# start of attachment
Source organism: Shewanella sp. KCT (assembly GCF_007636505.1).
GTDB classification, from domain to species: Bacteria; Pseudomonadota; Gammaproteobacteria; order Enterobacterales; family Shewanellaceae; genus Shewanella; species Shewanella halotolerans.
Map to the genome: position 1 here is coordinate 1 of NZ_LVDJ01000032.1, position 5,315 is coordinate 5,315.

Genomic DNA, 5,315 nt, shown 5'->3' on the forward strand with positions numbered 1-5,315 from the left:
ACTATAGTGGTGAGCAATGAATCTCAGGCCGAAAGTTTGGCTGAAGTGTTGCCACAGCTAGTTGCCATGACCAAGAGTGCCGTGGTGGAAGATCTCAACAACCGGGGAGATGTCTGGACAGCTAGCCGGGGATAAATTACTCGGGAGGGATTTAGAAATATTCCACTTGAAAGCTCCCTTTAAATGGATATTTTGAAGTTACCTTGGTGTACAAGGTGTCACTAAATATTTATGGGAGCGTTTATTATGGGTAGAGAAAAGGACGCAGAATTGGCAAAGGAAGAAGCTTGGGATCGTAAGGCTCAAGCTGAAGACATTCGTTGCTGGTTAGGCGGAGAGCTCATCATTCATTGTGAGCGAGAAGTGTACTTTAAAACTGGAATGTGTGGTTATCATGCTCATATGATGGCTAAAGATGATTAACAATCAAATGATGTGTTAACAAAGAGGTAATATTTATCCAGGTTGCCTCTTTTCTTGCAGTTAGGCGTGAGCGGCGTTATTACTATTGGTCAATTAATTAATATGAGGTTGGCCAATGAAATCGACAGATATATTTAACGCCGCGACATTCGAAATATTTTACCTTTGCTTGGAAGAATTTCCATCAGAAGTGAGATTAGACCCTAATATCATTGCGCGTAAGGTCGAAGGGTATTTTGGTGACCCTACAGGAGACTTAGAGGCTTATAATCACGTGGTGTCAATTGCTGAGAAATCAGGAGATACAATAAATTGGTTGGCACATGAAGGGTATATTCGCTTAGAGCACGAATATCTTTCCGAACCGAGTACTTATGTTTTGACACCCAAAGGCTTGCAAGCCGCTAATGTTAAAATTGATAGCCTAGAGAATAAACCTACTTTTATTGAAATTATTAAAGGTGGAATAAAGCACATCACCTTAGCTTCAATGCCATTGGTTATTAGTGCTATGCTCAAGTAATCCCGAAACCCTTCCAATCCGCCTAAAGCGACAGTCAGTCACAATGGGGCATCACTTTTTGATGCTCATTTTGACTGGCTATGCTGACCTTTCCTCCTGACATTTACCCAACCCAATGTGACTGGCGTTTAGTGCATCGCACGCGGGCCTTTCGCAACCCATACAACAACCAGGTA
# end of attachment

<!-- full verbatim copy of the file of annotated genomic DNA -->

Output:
Source organism: Shewanella sp. KCT (assembly GCF_007636505.1).
GTDB classification, from domain to species: Bacteria; Pseudomonadota; Gammaproteobacteria; order Enterobacterales; family Shewanellaceae; genus Shewanella; species Shewanella halotolerans.
Map to the genome: position 1 here is coordinate 1 of NZ_LVDJ01000032.1, position 5,315 is coordinate 5,315.

Genomic DNA, 5,315 nt, shown 5'->3' on the forward strand with positions numbered 1-5,315 from the left:
ACTATAGTGGTGAGCAATGAATCTCAGGCCGAAAGTTTGGCTGAAGTGTTGCCACAGCTAGTTGCCATGACCAAGAGTGCCGTGGTGGAAGATCTCAACAACCGGGGAGATGTCTGGACAGCTAGCCGGGGATAAATTACTCGGGAGGGATTTAGAAATATTCCACTTGAAAGCTCCCTTTAAATGGATATTTTGAAGTTACCTTGGTGTACAAGGTGTCACTAAATATTTATGGGAGCGTTTATTATGGGTAGAGAAAAGGACGCAGAATTGGCAAAGGAAGAAGCTTGGGATCGTAAGGCTCAAGCTGAAGACATTCGTTGCTGGTTAGGCGGAGAGCTCATCATTCATTGTGAGCGAGAAGTGTACTTTAAAACTGGAATGTGTGGTTATCATGCTCATATGATGGCTAAAGATGATTAACAATCAAATGATGTGTTAACAAAGAGGTAATATTTATCCAGGTTGCCTCTTTTCTTGCAGTTAGGCGTGAGCGGCGTTATTACTATTGGTCAATTAATTAATATGAGGTTGGCCAATGAAATCGACAGATATATTTAACGCCGCGACATTCGAAATATTTTACCTTTGCTTGGAAGAATTTCCATCAGAAGTGAGATTAGACCCTAATATCATTGCGCGTAAGGTCGAAGGGTATTTTGGTGACCCTACAGGAGACTTAGAGGCTTATAATCACGTGGTGTCAATTGCTGAGAAATCAGGAGATACAATAAATTGGTTGGCACATGAAGGGTATATTCGCTTAGAGCACGAATATCTTTCCGAACCGAGTACTTATGTTTTGACACCCAAAGGCTTGCAAGCCGCTAATGTTAAAATTGATAGCCTAGAGAATAAACCTACTTTTATTGAAATTATTAAAGGTGGAATAAAGCACATCACCTTAGCTTCAATGCCATTGGTTATTAGTGCTATGCTCAAGTAATCCCGAAACCCTTCCAATCCGCCTAAAGCGACAGTCAGTCACAATGGGGCATCACTTTTTGATGCTCATTTTGACTGGCTATGCTGACCTTTCCTCCTGACATTTACCCAACCCAATGTGACTGGCGTTTAGTGCATCGCACGCGGGCCTTTCGCAACCCATACAACAACCAGGTA